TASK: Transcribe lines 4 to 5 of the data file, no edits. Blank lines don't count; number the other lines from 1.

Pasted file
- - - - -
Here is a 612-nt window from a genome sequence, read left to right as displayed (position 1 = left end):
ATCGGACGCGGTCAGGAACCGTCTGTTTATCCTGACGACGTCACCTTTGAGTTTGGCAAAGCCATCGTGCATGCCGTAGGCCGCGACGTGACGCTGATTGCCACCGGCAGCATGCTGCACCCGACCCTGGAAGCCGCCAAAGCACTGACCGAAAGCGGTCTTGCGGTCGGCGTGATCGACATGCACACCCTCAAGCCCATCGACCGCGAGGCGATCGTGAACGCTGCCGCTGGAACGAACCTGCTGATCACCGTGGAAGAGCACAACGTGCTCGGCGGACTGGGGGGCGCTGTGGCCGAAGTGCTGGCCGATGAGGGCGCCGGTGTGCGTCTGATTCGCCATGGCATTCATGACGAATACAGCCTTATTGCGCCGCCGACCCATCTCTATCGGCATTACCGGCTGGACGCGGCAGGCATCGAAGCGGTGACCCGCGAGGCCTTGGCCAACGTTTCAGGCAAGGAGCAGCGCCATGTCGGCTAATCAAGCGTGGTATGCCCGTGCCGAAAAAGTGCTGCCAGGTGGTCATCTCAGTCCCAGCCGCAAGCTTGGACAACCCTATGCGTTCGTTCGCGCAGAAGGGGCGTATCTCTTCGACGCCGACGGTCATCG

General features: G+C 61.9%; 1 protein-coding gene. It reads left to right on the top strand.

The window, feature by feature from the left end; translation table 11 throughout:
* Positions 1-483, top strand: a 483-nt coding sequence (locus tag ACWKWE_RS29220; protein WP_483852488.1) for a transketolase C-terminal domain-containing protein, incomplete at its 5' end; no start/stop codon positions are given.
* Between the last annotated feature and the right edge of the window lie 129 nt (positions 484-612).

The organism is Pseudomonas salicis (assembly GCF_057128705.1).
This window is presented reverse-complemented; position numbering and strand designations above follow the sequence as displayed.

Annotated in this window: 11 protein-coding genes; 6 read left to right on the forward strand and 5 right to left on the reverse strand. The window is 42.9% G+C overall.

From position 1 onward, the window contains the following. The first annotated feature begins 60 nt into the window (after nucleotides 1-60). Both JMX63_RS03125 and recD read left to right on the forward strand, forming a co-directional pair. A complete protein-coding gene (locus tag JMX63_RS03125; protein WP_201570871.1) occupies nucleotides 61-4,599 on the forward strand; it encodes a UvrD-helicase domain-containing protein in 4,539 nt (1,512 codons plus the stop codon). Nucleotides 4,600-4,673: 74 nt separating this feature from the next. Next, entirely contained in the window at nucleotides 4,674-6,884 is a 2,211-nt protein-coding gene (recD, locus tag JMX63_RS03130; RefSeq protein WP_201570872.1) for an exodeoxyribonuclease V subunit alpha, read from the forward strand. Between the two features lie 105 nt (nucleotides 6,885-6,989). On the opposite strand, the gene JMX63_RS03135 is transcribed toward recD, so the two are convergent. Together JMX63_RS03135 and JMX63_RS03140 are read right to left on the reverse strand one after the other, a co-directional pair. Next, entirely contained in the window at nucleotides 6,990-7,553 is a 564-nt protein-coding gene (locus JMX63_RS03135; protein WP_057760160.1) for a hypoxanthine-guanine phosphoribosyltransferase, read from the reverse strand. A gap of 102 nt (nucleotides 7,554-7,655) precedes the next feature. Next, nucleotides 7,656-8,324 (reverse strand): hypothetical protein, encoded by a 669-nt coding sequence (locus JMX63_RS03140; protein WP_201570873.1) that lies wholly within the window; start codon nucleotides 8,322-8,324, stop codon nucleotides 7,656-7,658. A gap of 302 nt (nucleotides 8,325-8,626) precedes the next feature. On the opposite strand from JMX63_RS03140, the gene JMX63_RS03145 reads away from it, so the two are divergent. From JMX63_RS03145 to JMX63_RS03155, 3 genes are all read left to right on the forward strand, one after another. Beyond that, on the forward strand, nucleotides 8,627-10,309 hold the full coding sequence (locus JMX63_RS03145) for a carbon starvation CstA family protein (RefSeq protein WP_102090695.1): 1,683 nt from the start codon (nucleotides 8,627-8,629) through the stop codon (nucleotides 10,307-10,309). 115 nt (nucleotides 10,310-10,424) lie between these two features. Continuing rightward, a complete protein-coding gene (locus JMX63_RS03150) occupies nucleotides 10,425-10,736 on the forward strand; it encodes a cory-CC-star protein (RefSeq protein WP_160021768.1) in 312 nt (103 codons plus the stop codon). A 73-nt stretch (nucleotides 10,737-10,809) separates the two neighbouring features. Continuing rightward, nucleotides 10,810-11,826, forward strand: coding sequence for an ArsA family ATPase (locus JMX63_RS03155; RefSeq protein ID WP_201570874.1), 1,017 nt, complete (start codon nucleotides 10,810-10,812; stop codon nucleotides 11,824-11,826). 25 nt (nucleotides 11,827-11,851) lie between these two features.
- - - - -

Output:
The window, feature by feature from the left end; translation table 11 throughout:
* Positions 1-483, top strand: a 483-nt coding sequence (locus tag ACWKWE_RS29220; protein WP_483852488.1) for a transketolase C-terminal domain-containing protein, incomplete at its 5' end; no start/stop codon positions are given.